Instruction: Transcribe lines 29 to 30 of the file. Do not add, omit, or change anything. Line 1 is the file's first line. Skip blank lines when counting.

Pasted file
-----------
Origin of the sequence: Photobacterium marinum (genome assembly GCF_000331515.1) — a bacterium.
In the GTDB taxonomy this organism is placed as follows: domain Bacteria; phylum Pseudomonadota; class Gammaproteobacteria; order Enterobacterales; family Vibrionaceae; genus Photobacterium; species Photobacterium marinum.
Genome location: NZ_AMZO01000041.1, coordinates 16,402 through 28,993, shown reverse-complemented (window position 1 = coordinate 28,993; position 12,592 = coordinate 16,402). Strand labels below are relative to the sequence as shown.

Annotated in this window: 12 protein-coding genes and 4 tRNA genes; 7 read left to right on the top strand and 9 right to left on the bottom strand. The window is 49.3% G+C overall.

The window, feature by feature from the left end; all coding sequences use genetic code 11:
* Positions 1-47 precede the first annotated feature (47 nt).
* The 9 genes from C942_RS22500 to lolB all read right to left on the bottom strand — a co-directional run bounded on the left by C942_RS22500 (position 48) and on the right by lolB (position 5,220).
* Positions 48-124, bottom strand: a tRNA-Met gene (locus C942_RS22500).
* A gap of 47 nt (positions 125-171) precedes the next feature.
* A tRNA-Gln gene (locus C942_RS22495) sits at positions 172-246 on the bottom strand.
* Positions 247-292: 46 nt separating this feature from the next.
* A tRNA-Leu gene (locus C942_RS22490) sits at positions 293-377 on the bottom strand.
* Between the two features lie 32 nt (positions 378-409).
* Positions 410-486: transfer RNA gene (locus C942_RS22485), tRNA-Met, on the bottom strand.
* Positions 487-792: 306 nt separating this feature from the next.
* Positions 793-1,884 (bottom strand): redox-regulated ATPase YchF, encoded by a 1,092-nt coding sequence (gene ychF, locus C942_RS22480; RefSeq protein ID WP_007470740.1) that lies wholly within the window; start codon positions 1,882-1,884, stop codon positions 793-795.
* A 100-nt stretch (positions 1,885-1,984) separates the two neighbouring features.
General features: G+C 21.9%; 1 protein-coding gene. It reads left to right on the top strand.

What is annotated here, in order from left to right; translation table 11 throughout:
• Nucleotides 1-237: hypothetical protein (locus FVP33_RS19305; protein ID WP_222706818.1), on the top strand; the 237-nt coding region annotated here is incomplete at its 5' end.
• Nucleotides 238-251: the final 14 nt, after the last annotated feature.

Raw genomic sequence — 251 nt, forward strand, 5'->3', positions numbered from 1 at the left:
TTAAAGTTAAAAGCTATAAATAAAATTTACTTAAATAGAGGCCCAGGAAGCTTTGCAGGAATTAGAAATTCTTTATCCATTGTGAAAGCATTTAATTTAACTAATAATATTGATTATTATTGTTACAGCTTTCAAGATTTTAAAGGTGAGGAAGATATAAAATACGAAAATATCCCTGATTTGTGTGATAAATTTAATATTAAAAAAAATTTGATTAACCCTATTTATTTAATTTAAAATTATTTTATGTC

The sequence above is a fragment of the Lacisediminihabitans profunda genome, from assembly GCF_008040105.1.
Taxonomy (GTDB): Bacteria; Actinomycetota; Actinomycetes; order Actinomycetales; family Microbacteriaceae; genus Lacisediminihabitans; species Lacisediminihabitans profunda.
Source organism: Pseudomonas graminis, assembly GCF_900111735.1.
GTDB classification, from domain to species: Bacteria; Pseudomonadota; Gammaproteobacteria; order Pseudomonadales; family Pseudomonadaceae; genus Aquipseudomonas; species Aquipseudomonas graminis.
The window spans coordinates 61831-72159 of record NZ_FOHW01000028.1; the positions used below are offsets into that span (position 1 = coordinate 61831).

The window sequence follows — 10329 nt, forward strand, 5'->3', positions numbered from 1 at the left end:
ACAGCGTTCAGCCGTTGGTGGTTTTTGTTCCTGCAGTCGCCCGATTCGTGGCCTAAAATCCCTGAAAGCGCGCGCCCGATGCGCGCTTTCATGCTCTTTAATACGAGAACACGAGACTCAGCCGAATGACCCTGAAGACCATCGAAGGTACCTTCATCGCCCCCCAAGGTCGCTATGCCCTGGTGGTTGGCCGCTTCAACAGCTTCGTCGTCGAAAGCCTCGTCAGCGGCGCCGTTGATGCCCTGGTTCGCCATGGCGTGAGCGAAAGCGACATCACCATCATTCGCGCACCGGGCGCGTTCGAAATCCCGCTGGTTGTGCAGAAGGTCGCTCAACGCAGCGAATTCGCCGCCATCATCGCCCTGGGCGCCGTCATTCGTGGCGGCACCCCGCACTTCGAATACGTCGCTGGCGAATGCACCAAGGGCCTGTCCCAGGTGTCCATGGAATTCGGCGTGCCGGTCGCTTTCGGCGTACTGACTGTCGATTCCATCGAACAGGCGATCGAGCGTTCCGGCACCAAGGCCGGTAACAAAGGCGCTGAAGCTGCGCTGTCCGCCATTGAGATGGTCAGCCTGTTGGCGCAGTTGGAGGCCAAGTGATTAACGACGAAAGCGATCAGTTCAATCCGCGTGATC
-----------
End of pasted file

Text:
The window sequence follows — 10329 nt, forward strand, 5'->3', positions numbered from 1 at the left end:
ACAGCGTTCAGCCGTTGGTGGTTTTTGTTCCTGCAGTCGCCCGATTCGTGGCCTAAAATCCCTGAAAGCGCGCGCCCGATGCGCGCTTTCATGCTCTTTAATACGAGAACACGAGACTCAGCCGAATGACCCTGAAGACCATCGAAGGTACCTTCATCGCCCCCCAAGGTCGCTATGCCCTGGTGGTTGGCCGCTTCAACAGCTTCGTCGTCGAAAGCCTCGTCAGCGGCGCCGTTGATGCCCTGGTTCGCCATGGCGTGAGCGAAAGCGACATCACCATCATTCGCGCACCGGGCGCGTTCGAAATCCCGCTGGTTGTGCAGAAGGTCGCTCAACGCAGCGAATTCGCCGCCATCATCGCCCTGGGCGCCGTCATTCGTGGCGGCACCCCGCACTTCGAATACGTCGCTGGCGAATGCACCAAGGGCCTGTCCCAGGTGTCCATGGAATTCGGCGTGCCGGTCGCTTTCGGCGTACTGACTGTCGATTCCATCGAACAGGCGATCGAGCGTTCCGGCACCAAGGCCGGTAACAAAGGCGCTGAAGCTGCGCTGTCCGCCATTGAGATGGTCAGCCTGTTGGCGCAGTTGGAGGCCAAGTGATTAACGACGAAAGCGATCAGTTCAATCCGCGTGATC